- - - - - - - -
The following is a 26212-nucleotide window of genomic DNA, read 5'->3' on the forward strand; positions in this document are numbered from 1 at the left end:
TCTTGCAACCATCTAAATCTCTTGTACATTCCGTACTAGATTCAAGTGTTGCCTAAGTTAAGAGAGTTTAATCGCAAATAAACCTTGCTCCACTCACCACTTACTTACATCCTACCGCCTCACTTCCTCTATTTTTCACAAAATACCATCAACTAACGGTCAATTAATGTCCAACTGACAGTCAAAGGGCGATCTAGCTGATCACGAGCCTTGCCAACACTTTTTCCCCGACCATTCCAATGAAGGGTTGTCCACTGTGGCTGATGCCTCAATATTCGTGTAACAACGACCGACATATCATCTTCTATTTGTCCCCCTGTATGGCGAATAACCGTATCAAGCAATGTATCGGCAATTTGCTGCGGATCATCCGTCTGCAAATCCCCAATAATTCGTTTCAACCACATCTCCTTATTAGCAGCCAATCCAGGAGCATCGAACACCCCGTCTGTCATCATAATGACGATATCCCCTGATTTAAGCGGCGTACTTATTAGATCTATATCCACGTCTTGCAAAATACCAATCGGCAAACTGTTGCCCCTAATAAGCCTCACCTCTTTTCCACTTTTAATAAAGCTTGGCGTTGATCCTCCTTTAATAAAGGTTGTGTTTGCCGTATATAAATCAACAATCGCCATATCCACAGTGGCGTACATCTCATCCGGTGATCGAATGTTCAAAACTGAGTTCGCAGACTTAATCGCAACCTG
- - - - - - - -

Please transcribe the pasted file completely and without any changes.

The following is a 26212-nucleotide window of genomic DNA, read 5'->3' on the forward strand; positions in this document are numbered from 1 at the left end:
TCTTGCAACCATCTAAATCTCTTGTACATTCCGTACTAGATTCAAGTGTTGCCTAAGTTAAGAGAGTTTAATCGCAAATAAACCTTGCTCCACTCACCACTTACTTACATCCTACCGCCTCACTTCCTCTATTTTTCACAAAATACCATCAACTAACGGTCAATTAATGTCCAACTGACAGTCAAAGGGCGATCTAGCTGATCACGAGCCTTGCCAACACTTTTTCCCCGACCATTCCAATGAAGGGTTGTCCACTGTGGCTGATGCCTCAATATTCGTGTAACAACGACCGACATATCATCTTCTATTTGTCCCCCTGTATGGCGAATAACCGTATCAAGCAATGTATCGGCAATTTGCTGCGGATCATCCGTCTGCAAATCCCCAATAATTCGTTTCAACCACATCTCCTTATTAGCAGCCAATCCAGGAGCATCGAACACCCCGTCTGTCATCATAATGACGATATCCCCTGATTTAAGCGGCGTACTTATTAGATCTATATCCACGTCTTGCAAAATACCAATCGGCAAACTGTTGCCCCTAATAAGCCTCACCTCTTTTCCACTTTTAATAAAGCTTGGCGTTGATCCTCCTTTAATAAAGGTTGTGTTTGCCGTATATAAATCAACAATCGCCATATCCACAGTGGCGTACATCTCATCCGGTGATCGAATGTTCAAAACTGAGTTCGCAGACTTAATCGCAACCTG